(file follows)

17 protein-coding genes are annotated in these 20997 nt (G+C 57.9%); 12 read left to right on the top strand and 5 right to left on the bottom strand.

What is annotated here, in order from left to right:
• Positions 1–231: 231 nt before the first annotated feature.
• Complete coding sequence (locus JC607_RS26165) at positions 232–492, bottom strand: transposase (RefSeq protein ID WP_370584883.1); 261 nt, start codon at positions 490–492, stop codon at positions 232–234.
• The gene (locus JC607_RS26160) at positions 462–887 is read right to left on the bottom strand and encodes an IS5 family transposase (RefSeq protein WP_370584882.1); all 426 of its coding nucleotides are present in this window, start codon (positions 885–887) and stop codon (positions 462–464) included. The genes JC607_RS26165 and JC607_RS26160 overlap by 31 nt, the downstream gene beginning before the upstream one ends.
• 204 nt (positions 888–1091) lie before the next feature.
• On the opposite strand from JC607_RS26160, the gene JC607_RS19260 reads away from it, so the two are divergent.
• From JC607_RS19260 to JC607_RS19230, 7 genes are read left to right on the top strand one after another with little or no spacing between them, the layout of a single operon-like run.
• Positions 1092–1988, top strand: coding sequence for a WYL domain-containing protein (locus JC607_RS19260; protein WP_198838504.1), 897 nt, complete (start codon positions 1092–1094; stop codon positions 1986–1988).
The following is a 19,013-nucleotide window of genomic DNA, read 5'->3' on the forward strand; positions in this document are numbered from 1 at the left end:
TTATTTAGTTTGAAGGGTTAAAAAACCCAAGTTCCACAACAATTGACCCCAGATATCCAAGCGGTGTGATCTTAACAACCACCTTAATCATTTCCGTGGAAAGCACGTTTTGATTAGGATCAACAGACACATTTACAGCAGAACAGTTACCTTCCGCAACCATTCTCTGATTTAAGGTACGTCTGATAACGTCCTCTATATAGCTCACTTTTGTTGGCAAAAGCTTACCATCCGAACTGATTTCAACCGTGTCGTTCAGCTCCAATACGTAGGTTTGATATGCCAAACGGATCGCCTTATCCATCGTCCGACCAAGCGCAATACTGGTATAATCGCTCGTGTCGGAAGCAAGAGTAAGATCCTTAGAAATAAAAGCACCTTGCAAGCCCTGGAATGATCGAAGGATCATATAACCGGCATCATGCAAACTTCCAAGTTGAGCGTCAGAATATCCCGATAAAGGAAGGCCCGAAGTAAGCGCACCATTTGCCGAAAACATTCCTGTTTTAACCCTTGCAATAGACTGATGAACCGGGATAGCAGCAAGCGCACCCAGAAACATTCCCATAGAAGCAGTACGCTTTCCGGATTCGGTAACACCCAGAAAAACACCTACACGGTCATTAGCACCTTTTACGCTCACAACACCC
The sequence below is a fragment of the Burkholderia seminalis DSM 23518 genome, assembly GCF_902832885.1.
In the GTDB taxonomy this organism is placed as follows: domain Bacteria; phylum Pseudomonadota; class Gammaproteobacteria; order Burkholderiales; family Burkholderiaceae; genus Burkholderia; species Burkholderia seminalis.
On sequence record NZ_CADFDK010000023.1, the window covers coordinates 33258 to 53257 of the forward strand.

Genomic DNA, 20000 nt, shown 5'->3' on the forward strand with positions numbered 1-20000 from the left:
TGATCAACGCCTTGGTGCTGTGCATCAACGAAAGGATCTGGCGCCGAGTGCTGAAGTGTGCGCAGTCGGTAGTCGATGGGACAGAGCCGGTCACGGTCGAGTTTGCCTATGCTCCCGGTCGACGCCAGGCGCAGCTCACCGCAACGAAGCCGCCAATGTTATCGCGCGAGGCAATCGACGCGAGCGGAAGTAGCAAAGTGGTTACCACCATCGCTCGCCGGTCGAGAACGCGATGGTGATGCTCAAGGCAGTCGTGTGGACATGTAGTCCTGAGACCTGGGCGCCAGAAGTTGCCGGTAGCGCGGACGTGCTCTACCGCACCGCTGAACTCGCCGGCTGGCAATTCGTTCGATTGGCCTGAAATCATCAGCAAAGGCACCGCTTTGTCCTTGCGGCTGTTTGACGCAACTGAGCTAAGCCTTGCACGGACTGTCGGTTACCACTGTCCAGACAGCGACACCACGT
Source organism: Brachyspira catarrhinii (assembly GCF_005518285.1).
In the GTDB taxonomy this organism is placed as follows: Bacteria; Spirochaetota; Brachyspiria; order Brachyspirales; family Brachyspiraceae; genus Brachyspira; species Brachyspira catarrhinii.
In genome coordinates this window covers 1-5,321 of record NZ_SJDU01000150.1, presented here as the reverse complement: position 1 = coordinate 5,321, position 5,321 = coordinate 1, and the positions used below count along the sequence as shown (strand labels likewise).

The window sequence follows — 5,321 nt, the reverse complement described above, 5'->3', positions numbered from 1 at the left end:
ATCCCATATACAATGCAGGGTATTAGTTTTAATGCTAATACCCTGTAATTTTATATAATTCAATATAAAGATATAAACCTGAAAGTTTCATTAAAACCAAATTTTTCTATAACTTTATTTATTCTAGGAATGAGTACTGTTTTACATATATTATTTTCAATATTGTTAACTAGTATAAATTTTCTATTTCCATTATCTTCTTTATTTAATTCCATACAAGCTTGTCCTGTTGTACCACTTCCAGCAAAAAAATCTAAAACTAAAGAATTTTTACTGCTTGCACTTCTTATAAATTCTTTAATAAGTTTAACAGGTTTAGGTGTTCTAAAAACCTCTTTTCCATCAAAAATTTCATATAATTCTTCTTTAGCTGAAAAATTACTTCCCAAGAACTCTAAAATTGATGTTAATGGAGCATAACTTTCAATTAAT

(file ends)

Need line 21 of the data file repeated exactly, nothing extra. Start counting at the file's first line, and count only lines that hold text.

ATCCCATATACAATGCAGGGTATTAGTTTTAATGCTAATACCCTGTAATTTTATATAATTCAATATAAAGATATAAACCTGAAAGTTTCATTAAAACCAAATTTTTCTATAACTTTATTTATTCTAGGAATGAGTACTGTTTTACATATATTATTTTCAATATTGTTAACTAGTATAAATTTTCTATTTCCATTATCTTCTTTATTTAATTCCATACAAGCTTGTCCTGTTGTACCACTTCCAGCAAAAAAATCTAAAACTAAAGAATTTTTACTGCTTGCACTTCTTATAAATTCTTTAATAAGTTTAACAGGTTTAGGTGTTCTAAAAACCTCTTTTCCATCAAAAATTTCATATAATTCTTCTTTAGCTGAAAAATTACTTCCCAAGAACTCTAAAATTGATGTTAATGGAGCATAACTTTCAATTAAT